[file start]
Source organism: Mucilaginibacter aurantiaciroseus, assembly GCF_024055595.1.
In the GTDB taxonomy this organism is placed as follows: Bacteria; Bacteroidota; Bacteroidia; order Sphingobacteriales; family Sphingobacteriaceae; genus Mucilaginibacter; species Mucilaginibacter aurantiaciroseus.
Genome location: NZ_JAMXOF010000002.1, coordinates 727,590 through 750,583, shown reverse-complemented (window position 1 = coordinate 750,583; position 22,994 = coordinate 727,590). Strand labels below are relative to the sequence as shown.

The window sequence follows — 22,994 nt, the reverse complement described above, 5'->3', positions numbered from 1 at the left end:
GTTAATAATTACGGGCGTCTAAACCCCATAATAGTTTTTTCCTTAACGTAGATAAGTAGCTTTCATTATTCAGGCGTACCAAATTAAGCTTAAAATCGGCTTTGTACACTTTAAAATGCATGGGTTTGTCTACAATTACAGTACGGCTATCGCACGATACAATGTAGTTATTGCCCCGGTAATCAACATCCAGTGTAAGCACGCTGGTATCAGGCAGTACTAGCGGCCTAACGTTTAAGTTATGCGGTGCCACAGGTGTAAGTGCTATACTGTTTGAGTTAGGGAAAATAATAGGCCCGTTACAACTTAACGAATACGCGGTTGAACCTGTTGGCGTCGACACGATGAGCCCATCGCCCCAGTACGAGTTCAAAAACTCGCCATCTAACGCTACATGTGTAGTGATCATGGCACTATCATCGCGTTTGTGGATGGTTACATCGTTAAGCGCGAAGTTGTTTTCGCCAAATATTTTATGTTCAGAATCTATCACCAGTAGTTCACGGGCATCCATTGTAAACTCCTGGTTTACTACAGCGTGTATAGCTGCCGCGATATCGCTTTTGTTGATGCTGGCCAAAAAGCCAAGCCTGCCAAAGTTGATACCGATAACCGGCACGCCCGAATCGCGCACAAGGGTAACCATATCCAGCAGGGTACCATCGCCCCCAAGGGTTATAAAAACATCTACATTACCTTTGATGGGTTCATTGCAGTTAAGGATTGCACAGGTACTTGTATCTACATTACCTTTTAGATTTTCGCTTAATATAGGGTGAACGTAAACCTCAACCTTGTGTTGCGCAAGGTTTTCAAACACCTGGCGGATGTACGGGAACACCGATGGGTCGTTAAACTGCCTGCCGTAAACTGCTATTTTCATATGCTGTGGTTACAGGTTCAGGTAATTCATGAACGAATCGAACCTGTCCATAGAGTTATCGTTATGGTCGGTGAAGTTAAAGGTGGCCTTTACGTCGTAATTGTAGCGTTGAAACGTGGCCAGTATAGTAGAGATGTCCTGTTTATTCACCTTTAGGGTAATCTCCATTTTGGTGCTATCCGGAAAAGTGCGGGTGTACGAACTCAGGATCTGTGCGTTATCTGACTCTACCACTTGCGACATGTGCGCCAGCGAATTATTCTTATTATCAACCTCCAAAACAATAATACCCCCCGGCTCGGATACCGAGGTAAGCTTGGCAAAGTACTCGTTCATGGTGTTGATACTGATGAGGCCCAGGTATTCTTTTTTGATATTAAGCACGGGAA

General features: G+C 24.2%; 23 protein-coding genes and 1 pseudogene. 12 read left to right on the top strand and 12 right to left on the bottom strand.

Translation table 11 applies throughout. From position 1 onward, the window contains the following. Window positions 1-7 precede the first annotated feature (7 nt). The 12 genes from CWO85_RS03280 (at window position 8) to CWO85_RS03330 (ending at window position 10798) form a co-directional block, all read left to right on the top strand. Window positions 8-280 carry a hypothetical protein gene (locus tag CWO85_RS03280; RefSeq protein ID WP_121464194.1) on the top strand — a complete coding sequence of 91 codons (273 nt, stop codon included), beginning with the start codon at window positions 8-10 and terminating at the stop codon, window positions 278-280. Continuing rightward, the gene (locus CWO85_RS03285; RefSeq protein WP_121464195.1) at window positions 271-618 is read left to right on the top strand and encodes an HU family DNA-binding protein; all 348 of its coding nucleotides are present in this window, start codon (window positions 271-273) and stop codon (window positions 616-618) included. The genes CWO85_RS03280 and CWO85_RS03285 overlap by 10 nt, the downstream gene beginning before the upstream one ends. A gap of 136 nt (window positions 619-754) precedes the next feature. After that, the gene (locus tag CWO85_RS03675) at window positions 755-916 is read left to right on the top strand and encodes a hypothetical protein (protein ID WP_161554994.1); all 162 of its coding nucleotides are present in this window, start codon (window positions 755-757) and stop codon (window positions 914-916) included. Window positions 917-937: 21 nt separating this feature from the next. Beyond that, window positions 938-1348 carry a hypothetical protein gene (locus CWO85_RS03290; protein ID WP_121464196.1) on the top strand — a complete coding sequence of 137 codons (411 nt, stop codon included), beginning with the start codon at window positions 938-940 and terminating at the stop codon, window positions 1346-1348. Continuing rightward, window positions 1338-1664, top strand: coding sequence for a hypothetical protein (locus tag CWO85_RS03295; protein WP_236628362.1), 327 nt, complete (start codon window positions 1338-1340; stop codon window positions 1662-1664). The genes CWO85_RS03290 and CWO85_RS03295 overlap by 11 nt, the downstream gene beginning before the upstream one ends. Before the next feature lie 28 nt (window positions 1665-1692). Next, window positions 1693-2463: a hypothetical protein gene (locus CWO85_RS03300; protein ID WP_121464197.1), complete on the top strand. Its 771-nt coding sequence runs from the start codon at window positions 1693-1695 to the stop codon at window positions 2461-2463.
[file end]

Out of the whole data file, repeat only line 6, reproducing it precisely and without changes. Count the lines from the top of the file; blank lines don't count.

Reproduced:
General features: G+C 24.2%; 23 protein-coding genes and 1 pseudogene. 12 read left to right on the top strand and 12 right to left on the bottom strand.